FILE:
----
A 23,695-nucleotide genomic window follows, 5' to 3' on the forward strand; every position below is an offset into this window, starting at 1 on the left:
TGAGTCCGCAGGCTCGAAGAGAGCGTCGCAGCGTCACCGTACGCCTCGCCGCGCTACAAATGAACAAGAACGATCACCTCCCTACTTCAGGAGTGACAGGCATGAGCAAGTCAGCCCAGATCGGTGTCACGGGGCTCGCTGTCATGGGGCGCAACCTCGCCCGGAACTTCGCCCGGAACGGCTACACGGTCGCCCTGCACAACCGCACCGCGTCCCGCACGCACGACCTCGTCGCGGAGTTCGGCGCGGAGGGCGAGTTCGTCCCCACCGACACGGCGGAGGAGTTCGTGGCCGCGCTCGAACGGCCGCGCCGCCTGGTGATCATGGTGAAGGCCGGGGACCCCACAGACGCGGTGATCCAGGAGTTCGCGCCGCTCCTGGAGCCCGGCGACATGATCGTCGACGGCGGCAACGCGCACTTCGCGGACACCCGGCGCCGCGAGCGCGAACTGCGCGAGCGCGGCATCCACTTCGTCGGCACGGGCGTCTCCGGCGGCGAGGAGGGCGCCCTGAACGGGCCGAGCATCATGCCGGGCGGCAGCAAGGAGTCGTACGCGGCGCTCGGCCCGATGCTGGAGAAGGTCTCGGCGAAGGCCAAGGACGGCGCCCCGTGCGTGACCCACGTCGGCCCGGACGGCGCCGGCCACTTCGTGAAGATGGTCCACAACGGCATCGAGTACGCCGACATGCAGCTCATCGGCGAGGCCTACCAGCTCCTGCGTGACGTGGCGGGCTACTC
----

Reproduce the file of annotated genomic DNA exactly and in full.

A 23,695-nucleotide genomic window follows, 5' to 3' on the forward strand; every position below is an offset into this window, starting at 1 on the left:
TGAGTCCGCAGGCTCGAAGAGAGCGTCGCAGCGTCACCGTACGCCTCGCCGCGCTACAAATGAACAAGAACGATCACCTCCCTACTTCAGGAGTGACAGGCATGAGCAAGTCAGCCCAGATCGGTGTCACGGGGCTCGCTGTCATGGGGCGCAACCTCGCCCGGAACTTCGCCCGGAACGGCTACACGGTCGCCCTGCACAACCGCACCGCGTCCCGCACGCACGACCTCGTCGCGGAGTTCGGCGCGGAGGGCGAGTTCGTCCCCACCGACACGGCGGAGGAGTTCGTGGCCGCGCTCGAACGGCCGCGCCGCCTGGTGATCATGGTGAAGGCCGGGGACCCCACAGACGCGGTGATCCAGGAGTTCGCGCCGCTCCTGGAGCCCGGCGACATGATCGTCGACGGCGGCAACGCGCACTTCGCGGACACCCGGCGCCGCGAGCGCGAACTGCGCGAGCGCGGCATCCACTTCGTCGGCACGGGCGTCTCCGGCGGCGAGGAGGGCGCCCTGAACGGGCCGAGCATCATGCCGGGCGGCAGCAAGGAGTCGTACGCGGCGCTCGGCCCGATGCTGGAGAAGGTCTCGGCGAAGGCCAAGGACGGCGCCCCGTGCGTGACCCACGTCGGCCCGGACGGCGCCGGCCACTTCGTGAAGATGGTCCACAACGGCATCGAGTACGCCGACATGCAGCTCATCGGCGAGGCCTACCAGCTCCTGCGTGACGTGGCGGGCTACTC